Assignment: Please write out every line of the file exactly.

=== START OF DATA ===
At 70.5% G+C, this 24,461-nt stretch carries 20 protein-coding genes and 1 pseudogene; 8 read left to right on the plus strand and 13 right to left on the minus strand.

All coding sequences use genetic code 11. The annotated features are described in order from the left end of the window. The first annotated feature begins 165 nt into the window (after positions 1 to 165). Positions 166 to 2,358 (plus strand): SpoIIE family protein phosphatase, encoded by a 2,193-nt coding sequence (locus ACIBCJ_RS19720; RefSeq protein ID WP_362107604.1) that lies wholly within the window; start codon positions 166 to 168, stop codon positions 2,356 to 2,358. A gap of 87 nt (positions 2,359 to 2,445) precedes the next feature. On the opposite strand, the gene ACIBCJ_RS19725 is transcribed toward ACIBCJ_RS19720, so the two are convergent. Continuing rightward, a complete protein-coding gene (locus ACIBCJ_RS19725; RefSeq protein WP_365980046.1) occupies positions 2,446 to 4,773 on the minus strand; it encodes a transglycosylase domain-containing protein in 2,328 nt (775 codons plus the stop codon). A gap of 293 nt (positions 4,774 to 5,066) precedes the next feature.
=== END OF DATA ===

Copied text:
At 70.5% G+C, this 24,461-nt stretch carries 20 protein-coding genes and 1 pseudogene; 8 read left to right on the plus strand and 13 right to left on the minus strand.

All coding sequences use genetic code 11. The annotated features are described in order from the left end of the window. The first annotated feature begins 165 nt into the window (after positions 1 to 165). Positions 166 to 2,358 (plus strand): SpoIIE family protein phosphatase, encoded by a 2,193-nt coding sequence (locus ACIBCJ_RS19720; RefSeq protein ID WP_362107604.1) that lies wholly within the window; start codon positions 166 to 168, stop codon positions 2,356 to 2,358. A gap of 87 nt (positions 2,359 to 2,445) precedes the next feature. On the opposite strand, the gene ACIBCJ_RS19725 is transcribed toward ACIBCJ_RS19720, so the two are convergent. Continuing rightward, a complete protein-coding gene (locus ACIBCJ_RS19725; RefSeq protein WP_365980046.1) occupies positions 2,446 to 4,773 on the minus strand; it encodes a transglycosylase domain-containing protein in 2,328 nt (775 codons plus the stop codon). A gap of 293 nt (positions 4,774 to 5,066) precedes the next feature.